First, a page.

Saying `no' to knowledge

August 09, 2002

THE PATH to truth and understanding leads directly through knowledge and learning, and bypasses ignorance and intolerance.

Worn as that platitude may be, it bears repeating again in the context of a very silly lawsuit that has been filed against the University of North Carolina at Chapel Hill.

The Virginia-based Family Policy Network is asking a court to stop UNC from requiring 3,500 incoming students to read Approaching the Qur'an: The Early Revelations, a book most scholars describe as an effort to help nonbelievers see what Islam's 1.2 billion adherents find appealing about the religion.

The Family Policy Network sees it differently. Its lawsuit says UNC's mandatory reading requirement amounts to an attempt to convert the students. And because UNC is a public school, funded by taxpayer dollars, the network says that constitutes a violation of the First Amendment's required separation of church and state.

The litigation is worth a chuckle, given the Family Policy Network's ardent support of public school vouchers for religious education. (Would not public school students be required to read many religious texts if they used their vouchers to attend parochial schools?)

It's also likely to get laughed out of court, given its faulty legal premise.

But there is an even more gaping lapse of logic in the Family Policy Network's attack on UNC. The Family Policy Network and its backers -- who object to the students studying Islam more than they object to the idea of religious study -- are embracing a reaction to the Sept. 11 attacks that is not only wrong-headed, but also dangerous.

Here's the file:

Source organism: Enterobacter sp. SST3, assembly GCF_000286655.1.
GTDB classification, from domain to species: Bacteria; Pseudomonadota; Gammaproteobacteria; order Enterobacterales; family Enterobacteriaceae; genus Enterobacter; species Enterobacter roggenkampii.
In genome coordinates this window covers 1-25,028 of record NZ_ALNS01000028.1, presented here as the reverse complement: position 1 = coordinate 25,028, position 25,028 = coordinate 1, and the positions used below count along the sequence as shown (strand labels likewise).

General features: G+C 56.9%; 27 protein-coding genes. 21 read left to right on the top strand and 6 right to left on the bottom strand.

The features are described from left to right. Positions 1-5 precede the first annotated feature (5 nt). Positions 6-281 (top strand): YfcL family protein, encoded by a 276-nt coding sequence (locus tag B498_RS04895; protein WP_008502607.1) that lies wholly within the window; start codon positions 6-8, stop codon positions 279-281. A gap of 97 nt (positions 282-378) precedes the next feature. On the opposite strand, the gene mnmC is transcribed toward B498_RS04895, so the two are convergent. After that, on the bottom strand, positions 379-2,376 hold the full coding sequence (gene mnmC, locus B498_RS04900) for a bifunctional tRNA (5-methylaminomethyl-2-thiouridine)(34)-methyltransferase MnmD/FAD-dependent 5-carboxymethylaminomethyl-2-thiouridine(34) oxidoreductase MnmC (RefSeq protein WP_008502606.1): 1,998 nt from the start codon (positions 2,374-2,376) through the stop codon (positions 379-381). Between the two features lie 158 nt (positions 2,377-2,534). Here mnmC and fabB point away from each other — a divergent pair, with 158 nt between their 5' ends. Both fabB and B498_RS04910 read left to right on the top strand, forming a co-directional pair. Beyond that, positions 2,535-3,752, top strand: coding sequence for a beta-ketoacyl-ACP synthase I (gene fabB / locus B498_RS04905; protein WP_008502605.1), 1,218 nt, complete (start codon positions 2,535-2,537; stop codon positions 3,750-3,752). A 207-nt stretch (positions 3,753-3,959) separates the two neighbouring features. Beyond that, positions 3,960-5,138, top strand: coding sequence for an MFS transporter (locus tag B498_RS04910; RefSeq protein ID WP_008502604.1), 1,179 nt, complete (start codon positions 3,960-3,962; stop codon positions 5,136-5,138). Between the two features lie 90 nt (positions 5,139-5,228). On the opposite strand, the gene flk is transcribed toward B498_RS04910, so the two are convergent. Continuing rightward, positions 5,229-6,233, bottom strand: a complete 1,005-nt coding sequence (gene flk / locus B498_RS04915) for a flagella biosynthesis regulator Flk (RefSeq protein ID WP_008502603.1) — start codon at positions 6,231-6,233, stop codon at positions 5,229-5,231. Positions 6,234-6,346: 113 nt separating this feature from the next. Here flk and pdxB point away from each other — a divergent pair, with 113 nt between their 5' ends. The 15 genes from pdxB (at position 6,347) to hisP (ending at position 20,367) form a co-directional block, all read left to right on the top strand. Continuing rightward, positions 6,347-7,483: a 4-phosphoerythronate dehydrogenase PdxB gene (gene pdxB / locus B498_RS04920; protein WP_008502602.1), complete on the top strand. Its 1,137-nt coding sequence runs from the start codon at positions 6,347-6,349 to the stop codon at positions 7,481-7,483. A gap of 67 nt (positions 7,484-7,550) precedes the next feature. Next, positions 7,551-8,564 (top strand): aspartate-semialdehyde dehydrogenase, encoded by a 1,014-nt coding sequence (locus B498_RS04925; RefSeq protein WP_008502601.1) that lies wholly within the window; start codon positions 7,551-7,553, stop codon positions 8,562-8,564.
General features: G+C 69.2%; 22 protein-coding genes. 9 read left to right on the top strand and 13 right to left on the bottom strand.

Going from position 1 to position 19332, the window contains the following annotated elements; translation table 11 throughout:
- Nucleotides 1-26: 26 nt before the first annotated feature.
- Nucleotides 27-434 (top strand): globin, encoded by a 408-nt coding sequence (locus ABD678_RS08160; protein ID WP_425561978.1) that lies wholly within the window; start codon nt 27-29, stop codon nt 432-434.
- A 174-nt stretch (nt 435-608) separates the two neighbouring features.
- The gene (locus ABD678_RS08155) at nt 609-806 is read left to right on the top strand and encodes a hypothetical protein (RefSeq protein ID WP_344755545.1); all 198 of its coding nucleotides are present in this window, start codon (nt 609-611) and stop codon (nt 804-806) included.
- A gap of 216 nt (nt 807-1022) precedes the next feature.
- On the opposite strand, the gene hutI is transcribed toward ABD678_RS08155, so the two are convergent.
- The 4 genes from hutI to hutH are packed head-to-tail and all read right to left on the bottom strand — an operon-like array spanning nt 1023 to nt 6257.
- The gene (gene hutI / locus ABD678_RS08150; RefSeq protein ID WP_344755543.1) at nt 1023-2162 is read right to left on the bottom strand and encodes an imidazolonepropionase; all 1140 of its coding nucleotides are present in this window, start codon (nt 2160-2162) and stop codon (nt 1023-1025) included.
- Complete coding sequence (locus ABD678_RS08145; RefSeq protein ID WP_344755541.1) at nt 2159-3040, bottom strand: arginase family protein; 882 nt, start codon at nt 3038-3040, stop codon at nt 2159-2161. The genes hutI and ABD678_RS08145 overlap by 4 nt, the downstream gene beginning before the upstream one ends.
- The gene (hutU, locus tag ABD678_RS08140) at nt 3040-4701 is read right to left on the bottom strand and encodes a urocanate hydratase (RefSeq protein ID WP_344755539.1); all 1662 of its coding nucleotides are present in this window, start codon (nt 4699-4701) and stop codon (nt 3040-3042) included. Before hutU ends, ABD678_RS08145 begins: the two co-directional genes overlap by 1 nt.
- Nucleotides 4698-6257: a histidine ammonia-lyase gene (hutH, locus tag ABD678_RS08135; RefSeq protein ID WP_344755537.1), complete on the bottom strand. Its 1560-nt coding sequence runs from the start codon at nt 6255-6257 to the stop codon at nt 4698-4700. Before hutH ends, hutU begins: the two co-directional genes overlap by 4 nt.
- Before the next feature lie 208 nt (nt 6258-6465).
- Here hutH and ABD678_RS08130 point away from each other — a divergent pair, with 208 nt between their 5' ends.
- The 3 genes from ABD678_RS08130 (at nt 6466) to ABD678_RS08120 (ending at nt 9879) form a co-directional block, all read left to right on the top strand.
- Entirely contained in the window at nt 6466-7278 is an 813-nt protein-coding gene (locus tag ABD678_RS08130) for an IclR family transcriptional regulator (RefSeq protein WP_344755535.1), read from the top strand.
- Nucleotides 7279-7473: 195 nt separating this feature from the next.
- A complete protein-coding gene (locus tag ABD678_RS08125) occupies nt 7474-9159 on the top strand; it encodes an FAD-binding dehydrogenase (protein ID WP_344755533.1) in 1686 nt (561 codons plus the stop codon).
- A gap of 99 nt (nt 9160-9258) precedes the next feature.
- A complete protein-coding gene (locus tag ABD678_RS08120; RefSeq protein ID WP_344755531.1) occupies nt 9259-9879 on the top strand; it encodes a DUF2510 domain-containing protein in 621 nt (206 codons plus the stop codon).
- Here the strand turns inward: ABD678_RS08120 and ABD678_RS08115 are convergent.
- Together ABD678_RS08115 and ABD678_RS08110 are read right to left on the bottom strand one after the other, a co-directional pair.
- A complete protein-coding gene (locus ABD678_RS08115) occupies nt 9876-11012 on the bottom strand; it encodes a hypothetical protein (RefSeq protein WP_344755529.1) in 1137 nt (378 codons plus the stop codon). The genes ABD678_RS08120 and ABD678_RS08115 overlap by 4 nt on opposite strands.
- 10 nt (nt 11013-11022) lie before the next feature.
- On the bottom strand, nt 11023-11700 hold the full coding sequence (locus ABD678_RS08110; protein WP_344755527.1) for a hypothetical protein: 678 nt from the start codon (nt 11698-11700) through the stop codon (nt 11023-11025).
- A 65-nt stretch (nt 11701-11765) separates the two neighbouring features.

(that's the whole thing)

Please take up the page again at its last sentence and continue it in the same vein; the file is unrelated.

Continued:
They're indulging the notion that Muslim equals terrorist, and that Sept. 11 somehow exposed Islam as the enemy of the free world. Those specious theories find their basis in absurdity and bigotry, not reason or logic.

Like the Ku Klux Klan, terrorists who cloak their deeds in Islamic fervor are hijackers of religious doctrine -- not true believers or representatives. Like cross-burnings and lynchings, the Sept. 11 attacks were about hate -- not faith.

It's also rather inane to assume that if all of Islam were the enemy, ignorance would be the weapon of choice. Knowledge has always proved a more powerful ally.

UNC had the right idea to begin with: to expose its students to a religion they likely know little about but have good reasons to begin to understand. Broadening your horizons is what college is all about.

What the Family Policy Network's overreaction proves is how desperate the need is for expanded knowledge and understanding on this subject.

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